Most of the Castlevania video game franchise has been about the vampire hunting family of the Belmonts and Dracula. Almost every hundred years, Dracula is resurrected and generally the Belmonts must defeat him. Though most games in the series involve the Belmonts or their descendants, some protagonists, such as Soma Cruz and Alucard, are unrelated. The series is loosely based on Bram Stoker's novel Dracula. The novel is included in the official timeline of the series, with Castlevania: Bloodlines taking place shortly afterwards.[44] The connection even goes so far as to claim that Quincey Morris, a character from the novel, is in fact a distant Belmont descendant.

The most iconic weapon of the series is a whip called Vampire Killer. It is the legendary weapon used by the Belmonts in the fights against Count Dracula, although it is sometimes passed through other families as well. The story of its origin is shown in Castlevania: Lament of Innocence, where its prototype form is created by Rinaldo Gandolfi for Leon Belmont, through the use of alchemy. This whip is later fused with the soul of Leon's betrothed, Sara Trantoul, giving birth to Vampire Killer.[23] A similar, but different whip is used by the main character, Nathan Graves, in Castlevania: Circle of the Moon; this "Hunter's Whip" can be augmented with magic to enhance its capabilities and the wielder depending on what is equipped. There are extra weapons available, such as fire, knives, and axes.

According to Portrait of Ruin, only those possessing the "Belmont Warlord Chromosomes" are able to use the whip's full potential without paying a price, for the whip simply drains the life of users who are not of the Belmont lineage. This was learned by John Morris, for after his battle with Dracula, he noticed that his injuries never healed. Unable to fully utilize the Vampire Killer whip's powers without harming his own life, he soon succumbed and died. However, his son, Jonathan Morris, was able to receive the whip's full power for a short time through a ritual that was performed by the Lecarde sisters. The ritual required Jonathan to defeat the whip's memory of the previous owner, which was an entity bearing the likeness of Richter Belmont.[45] After Jonathan defeated a vampire by the name of Brauner who was utilizing Dracula's power, the whip was soon returned to the Belmont family.

An official timeline in English was released along with the Castlevania 20th anniversary edition of Portrait of Ruin in 2006 available through pre-order. This timeline includes Circle of the Moon, Legacy of Darkness and Castlevania for the Nintendo 64 in the canon. [46] Another timeline released by Konami on their Japanese website in 2007 excludes these games.[35]

Castlevania: Lords of Shadow is a reboot of the franchise, and features Gabriel Belmont on a quest to defeat the eponymous Lords of Shadow. While it does indeed feature the usual Castlevania motifs of vampires, werewolves and the undead, the plot is set before the rise of Dracula.[11]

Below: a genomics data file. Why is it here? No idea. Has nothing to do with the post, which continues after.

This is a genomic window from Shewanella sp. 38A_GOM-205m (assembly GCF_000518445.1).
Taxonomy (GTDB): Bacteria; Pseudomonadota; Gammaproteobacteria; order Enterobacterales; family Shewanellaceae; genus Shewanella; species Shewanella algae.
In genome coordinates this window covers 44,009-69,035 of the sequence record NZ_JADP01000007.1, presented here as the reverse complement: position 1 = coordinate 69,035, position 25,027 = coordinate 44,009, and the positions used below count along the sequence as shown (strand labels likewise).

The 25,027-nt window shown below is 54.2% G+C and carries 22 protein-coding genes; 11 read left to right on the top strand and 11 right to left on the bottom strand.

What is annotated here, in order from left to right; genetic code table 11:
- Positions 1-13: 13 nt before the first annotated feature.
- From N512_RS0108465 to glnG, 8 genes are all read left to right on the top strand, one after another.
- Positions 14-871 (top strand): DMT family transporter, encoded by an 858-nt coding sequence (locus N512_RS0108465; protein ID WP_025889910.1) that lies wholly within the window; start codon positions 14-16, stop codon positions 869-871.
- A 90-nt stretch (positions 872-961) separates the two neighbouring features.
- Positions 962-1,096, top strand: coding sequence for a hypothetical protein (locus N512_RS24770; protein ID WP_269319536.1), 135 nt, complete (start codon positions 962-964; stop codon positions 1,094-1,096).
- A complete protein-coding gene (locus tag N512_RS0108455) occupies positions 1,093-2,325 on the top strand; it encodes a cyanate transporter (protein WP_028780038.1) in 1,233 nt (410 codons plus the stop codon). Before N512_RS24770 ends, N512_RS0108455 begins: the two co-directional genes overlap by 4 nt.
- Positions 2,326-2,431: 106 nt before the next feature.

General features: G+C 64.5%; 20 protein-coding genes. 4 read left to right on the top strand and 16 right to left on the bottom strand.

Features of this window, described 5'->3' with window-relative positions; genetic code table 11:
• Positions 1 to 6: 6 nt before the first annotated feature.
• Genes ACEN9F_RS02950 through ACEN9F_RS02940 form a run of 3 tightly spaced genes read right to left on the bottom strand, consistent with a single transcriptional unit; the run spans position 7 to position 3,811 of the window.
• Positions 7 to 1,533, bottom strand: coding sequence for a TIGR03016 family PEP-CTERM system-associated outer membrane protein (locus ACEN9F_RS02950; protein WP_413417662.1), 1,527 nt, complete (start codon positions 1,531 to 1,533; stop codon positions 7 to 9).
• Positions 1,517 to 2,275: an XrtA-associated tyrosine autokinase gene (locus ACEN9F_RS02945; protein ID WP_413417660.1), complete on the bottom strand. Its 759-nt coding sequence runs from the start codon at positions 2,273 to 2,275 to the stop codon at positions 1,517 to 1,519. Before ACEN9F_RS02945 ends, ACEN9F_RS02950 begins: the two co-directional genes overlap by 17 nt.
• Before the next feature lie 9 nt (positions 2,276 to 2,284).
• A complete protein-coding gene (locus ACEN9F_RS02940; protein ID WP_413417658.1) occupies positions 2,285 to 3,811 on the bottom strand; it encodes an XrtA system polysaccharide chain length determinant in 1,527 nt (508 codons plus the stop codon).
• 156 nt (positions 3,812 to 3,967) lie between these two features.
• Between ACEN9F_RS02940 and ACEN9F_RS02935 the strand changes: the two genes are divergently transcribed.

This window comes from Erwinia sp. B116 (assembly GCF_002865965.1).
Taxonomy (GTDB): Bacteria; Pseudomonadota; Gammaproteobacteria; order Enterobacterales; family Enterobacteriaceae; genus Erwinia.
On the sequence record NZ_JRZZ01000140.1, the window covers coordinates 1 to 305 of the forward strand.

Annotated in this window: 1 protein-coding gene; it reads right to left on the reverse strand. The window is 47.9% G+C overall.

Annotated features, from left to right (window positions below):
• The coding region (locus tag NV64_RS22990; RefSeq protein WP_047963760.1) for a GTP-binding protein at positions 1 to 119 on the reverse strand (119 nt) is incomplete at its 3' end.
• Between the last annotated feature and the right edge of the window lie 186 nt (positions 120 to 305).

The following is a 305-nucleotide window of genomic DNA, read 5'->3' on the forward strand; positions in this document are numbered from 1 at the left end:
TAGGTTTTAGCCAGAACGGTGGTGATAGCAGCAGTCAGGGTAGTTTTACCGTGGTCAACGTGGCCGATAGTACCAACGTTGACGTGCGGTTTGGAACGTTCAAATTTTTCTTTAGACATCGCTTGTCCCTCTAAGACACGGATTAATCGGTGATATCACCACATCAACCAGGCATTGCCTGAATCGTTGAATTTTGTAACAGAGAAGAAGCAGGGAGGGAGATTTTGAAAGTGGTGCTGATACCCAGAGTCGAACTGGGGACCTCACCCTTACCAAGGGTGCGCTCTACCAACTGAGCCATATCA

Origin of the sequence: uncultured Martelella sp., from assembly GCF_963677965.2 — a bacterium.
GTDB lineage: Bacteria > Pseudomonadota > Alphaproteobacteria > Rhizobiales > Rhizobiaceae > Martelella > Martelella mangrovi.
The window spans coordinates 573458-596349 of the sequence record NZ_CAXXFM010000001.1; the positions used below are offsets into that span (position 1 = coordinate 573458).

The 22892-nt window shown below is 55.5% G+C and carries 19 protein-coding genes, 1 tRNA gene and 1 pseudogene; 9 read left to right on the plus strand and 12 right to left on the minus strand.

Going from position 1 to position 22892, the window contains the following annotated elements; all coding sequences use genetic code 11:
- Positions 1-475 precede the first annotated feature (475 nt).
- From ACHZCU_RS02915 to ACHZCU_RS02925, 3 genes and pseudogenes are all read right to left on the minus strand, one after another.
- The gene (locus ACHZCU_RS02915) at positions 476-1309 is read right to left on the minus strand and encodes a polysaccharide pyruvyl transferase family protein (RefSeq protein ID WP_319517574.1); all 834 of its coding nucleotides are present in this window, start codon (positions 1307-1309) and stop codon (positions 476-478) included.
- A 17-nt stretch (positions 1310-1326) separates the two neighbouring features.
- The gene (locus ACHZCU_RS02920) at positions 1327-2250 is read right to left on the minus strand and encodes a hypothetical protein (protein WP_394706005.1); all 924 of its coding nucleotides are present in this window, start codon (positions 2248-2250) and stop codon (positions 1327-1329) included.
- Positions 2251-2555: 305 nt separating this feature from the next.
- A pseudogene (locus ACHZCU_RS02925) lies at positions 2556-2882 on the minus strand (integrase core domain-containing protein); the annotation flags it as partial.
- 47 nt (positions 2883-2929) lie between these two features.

Ayami Kojima's art was introduced in Symphony of the Night, and has been featured in a few other titles. Years later, the first two Castlevania games for the Nintendo DS returned to the anime style used in the original Castlevania: Rondo of Blood, among other titles, in hopes of broadening the player demographic by not discouraging slightly younger Nintendo DS owners to be put off by Kojima's art.[47] Dawn of Sorrow was the first game to do this, and the second DS release Portrait of Ruin followed with the same style.[48]

In 2007, Koji Igarashi stated that if The Dracula X Chronicles did well, the series may return to the more traditional style of the original games.[49]


In Japan, the series is known as Akumajō Dracula (悪魔城ドラキュラ, Akumajō Dorakyura, translated Devil's Castle Dracula).[1] However, not every installment of the franchise had that title. For example, the first two installments for the Game Boy were released under the title Dracula Densetsu and the game known in North America as Castlevania III: Dracula's Curse was originally released in Japan as Akumajō Densetsu. Castlevania: Bloodlines was also released as Vampire Killer in Japan. Starting with the release of Castlevania: Harmony of Dissonance for the Game Boy Advance, the Japanese games adopted the Castlevania (キャッスルヴァニア, Kyassuruvania) name for a brief period. According to series producer Koji Igarashi, the developers chose to adopt the Castlevania title as a way to involve scenarios that do not solely revolve around Dracula himself.[50] After some demand from fans in Japan, Konami returned to the Akumajō Dracula title with the Japanese release of Castlevania: Dawn of Sorrow. However, Konami chose not to use Akumajō Dracula on the Japanese title of Castlevania: Lords of Shadow series for the lack of involvement of Dracula, though this was returned with the Japanese release of Lords of Shadow 2 where Dracula was portrayed as a central character.

The series is also known for the differences between the Japanese and English language versions. Particularly in earlier installments, the localization process usually censored a heavy share of violence, nudity and religious imagery. Removal of such material is prevalent in titles released for Nintendo platforms such as Castlevania III: Dracula's Curse, Super Castlevania IV and Castlevania: Dracula X, because of Nintendo of America's censorship policies at the time.[51][52] Castlevania: Bloodlines, for the Genesis, was retitled Castlevania: The New Generation for European and Australian releases to avoid the reference to blood used in the North American title.[53] In addition, blood was re-colored, the gore was removed and the death scene of a character was changed in the European version.[54]